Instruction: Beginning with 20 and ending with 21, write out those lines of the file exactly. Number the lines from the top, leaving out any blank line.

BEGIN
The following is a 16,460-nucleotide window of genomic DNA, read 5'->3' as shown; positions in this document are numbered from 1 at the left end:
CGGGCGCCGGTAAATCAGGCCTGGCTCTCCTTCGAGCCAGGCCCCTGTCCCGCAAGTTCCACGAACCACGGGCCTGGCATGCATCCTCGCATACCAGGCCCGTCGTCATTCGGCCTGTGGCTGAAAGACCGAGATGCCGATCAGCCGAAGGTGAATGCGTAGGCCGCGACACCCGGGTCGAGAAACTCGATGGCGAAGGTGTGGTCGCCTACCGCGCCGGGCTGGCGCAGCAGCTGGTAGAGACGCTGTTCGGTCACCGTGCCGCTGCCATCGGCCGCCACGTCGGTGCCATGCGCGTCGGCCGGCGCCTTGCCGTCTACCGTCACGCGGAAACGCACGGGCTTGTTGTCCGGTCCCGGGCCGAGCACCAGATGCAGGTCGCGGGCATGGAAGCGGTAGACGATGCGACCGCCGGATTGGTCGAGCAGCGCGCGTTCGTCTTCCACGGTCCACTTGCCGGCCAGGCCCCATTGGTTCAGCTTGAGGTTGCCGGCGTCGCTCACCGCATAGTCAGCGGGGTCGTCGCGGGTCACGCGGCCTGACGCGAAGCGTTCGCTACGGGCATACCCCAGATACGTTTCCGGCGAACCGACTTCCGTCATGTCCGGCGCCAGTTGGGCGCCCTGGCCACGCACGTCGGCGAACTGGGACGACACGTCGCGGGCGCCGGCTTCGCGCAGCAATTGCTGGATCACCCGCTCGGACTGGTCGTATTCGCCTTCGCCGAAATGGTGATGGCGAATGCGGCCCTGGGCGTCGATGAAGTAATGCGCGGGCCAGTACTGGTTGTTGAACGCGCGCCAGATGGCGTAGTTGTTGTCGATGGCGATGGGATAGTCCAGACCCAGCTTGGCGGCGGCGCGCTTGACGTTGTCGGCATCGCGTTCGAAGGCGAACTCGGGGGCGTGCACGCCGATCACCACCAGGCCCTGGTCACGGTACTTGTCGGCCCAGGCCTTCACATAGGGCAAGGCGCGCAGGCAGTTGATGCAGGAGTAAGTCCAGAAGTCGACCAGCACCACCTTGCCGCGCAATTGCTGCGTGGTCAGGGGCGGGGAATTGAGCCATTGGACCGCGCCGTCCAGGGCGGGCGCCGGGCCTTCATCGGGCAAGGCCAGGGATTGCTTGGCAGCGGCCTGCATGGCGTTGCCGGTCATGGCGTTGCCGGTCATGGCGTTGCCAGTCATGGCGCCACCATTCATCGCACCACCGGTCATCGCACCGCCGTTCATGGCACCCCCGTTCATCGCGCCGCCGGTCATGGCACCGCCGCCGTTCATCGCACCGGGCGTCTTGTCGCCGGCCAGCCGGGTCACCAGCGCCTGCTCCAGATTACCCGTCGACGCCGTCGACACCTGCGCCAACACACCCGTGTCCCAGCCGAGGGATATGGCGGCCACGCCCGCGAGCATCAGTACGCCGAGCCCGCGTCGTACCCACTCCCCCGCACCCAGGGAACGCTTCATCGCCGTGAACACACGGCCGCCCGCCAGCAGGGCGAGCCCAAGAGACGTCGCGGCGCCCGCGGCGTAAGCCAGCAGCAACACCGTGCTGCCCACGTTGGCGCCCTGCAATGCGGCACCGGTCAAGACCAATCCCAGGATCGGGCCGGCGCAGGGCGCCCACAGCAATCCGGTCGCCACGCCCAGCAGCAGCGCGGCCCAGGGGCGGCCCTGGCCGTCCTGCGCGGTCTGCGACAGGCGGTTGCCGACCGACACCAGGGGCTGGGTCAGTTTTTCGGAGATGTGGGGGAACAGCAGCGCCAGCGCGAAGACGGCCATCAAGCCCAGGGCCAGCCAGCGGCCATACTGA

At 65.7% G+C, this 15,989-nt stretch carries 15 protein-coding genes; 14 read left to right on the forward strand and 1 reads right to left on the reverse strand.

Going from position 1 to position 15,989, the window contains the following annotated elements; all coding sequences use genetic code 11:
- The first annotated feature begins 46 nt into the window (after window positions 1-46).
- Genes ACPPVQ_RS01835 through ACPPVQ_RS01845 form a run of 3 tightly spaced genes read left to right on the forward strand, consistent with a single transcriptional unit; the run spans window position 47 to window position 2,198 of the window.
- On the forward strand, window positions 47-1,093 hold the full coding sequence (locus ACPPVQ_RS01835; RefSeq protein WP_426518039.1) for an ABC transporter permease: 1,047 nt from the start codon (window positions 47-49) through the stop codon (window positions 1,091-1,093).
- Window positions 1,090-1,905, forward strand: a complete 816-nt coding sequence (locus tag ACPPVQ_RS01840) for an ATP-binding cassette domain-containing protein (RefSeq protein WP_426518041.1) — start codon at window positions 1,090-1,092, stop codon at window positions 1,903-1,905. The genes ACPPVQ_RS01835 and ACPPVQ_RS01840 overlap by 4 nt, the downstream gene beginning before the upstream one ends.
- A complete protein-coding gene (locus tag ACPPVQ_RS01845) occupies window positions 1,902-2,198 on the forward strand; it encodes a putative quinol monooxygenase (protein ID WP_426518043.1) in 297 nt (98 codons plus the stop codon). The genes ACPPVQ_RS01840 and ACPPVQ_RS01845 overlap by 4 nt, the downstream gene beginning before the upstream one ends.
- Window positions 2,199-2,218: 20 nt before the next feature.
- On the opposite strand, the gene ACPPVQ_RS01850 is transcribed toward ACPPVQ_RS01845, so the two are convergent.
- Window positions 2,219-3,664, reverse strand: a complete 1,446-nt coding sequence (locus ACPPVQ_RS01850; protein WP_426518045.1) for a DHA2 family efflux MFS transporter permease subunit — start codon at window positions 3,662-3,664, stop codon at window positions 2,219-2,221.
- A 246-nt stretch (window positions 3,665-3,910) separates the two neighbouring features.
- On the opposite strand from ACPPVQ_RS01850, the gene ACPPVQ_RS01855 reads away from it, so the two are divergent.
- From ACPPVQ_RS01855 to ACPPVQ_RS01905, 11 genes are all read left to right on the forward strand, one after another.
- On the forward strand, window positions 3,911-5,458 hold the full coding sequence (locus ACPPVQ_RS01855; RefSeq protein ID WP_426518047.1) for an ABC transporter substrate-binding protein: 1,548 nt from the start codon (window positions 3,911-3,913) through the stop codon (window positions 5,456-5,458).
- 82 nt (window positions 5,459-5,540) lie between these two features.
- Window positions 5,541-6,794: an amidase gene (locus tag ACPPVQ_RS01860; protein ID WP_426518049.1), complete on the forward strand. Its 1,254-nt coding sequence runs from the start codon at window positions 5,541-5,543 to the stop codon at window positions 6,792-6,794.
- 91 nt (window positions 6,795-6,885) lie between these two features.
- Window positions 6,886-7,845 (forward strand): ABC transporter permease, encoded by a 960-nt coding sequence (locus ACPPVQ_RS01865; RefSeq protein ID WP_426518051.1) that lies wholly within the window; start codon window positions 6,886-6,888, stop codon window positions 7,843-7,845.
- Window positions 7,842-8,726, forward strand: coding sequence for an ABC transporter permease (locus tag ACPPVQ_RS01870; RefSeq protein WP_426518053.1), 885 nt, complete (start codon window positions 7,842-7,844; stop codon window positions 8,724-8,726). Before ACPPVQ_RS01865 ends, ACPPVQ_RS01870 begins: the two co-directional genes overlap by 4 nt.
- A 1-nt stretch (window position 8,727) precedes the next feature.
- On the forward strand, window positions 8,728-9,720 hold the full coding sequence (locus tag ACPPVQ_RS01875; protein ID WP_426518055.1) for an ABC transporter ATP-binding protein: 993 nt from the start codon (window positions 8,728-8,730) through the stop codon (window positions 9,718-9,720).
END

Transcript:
- Window positions 6,886-7,845 (forward strand): ABC transporter permease, encoded by a 960-nt coding sequence (locus ACPPVQ_RS01865; RefSeq protein ID WP_426518051.1) that lies wholly within the window; start codon window positions 6,886-6,888, stop codon window positions 7,843-7,845.
- Window positions 7,842-8,726, forward strand: coding sequence for an ABC transporter permease (locus tag ACPPVQ_RS01870; RefSeq protein WP_426518053.1), 885 nt, complete (start codon window positions 7,842-7,844; stop codon window positions 8,724-8,726). Before ACPPVQ_RS01865 ends, ACPPVQ_RS01870 begins: the two co-directional genes overlap by 4 nt.